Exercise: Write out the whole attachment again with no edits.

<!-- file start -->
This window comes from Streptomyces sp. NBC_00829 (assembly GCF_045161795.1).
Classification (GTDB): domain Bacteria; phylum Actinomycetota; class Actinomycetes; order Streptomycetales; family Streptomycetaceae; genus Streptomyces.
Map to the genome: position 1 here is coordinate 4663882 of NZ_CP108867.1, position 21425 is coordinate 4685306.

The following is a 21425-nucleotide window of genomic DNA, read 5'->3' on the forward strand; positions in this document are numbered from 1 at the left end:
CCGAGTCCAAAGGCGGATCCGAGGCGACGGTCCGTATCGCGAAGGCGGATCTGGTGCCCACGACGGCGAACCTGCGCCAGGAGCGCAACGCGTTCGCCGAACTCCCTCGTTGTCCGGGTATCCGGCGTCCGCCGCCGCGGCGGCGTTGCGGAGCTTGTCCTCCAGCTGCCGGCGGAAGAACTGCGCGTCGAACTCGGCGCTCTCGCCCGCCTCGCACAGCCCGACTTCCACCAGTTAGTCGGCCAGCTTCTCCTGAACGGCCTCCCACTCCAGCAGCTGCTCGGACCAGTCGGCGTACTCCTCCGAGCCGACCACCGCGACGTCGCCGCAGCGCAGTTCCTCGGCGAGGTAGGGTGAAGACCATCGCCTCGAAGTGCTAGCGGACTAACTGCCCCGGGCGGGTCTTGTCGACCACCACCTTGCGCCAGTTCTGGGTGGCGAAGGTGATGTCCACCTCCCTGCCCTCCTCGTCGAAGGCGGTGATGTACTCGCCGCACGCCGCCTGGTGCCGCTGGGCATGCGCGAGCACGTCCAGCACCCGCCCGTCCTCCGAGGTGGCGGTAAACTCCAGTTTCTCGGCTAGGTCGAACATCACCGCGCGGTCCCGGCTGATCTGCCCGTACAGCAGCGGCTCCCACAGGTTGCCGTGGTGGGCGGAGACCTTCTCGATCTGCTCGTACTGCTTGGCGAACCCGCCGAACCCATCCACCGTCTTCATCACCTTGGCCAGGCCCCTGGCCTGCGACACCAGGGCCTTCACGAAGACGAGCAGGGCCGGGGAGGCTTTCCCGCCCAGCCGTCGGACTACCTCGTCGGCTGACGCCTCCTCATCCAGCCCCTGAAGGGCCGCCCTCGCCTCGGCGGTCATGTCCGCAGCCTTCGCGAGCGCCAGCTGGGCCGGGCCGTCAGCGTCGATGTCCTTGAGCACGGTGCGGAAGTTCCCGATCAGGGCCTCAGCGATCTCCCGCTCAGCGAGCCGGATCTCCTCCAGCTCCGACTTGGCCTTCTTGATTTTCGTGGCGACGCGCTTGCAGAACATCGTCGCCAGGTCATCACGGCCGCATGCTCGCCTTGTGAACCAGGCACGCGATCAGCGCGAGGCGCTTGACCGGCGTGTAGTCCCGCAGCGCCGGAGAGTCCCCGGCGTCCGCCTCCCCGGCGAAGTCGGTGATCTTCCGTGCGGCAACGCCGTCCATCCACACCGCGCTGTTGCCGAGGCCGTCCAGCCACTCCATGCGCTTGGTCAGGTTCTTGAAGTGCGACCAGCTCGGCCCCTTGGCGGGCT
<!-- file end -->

This window comes from Streptomyces sp. NBC_00829 (assembly GCF_045161795.1).
Classification (GTDB): domain Bacteria; phylum Actinomycetota; class Actinomycetes; order Streptomycetales; family Streptomycetaceae; genus Streptomyces.
Map to the genome: position 1 here is coordinate 4663882 of NZ_CP108867.1, position 21425 is coordinate 4685306.

The following is a 21425-nucleotide window of genomic DNA, read 5'->3' on the forward strand; positions in this document are numbered from 1 at the left end:
CCGAGTCCAAAGGCGGATCCGAGGCGACGGTCCGTATCGCGAAGGCGGATCTGGTGCCCACGACGGCGAACCTGCGCCAGGAGCGCAACGCGTTCGCCGAACTCCCTCGTTGTCCGGGTATCCGGCGTCCGCCGCCGCGGCGGCGTTGCGGAGCTTGTCCTCCAGCTGCCGGCGGAAGAACTGCGCGTCGAACTCGGCGCTCTCGCCCGCCTCGCACAGCCCGACTTCCACCAGTTAGTCGGCCAGCTTCTCCTGAACGGCCTCCCACTCCAGCAGCTGCTCGGACCAGTCGGCGTACTCCTCCGAGCCGACCACCGCGACGTCGCCGCAGCGCAGTTCCTCGGCGAGGTAGGGTGAAGACCATCGCCTCGAAGTGCTAGCGGACTAACTGCCCCGGGCGGGTCTTGTCGACCACCACCTTGCGCCAGTTCTGGGTGGCGAAGGTGATGTCCACCTCCCTGCCCTCCTCGTCGAAGGCGGTGATGTACTCGCCGCACGCCGCCTGGTGCCGCTGGGCATGCGCGAGCACGTCCAGCACCCGCCCGTCCTCCGAGGTGGCGGTAAACTCCAGTTTCTCGGCTAGGTCGAACATCACCGCGCGGTCCCGGCTGATCTGCCCGTACAGCAGCGGCTCCCACAGGTTGCCGTGGTGGGCGGAGACCTTCTCGATCTGCTCGTACTGCTTGGCGAACCCGCCGAACCCATCCACCGTCTTCATCACCTTGGCCAGGCCCCTGGCCTGCGACACCAGGGCCTTCACGAAGACGAGCAGGGCCGGGGAGGCTTTCCCGCCCAGCCGTCGGACTACCTCGTCGGCTGACGCCTCCTCATCCAGCCCCTGAAGGGCCGCCCTCGCCTCGGCGGTCATGTCCGCAGCCTTCGCGAGCGCCAGCTGGGCCGGGCCGTCAGCGTCGATGTCCTTGAGCACGGTGCGGAAGTTCCCGATCAGGGCCTCAGCGATCTCCCGCTCAGCGAGCCGGATCTCCTCCAGCTCCGACTTGGCCTTCTTGATTTTCGTGGCGACGCGCTTGCAGAACATCGTCGCCAGGTCATCACGGCCGCATGCTCGCCTTGTGAACCAGGCACGCGATCAGCGCGAGGCGCTTGACCGGCGTGTAGTCCCGCAGCGCCGGAGAGTCCCCGGCGTCCGCCTCCCCGGCGAAGTCGGTGATCTTCCGTGCGGCAACGCCGTCCATCCACACCGCGCTGTTGCCGAGGCCGTCCAGCCACTCCATGCGCTTGGTCAGGTTCTTGAAGTGCGACCAGCTCGGCCCCTTGGCGGGCT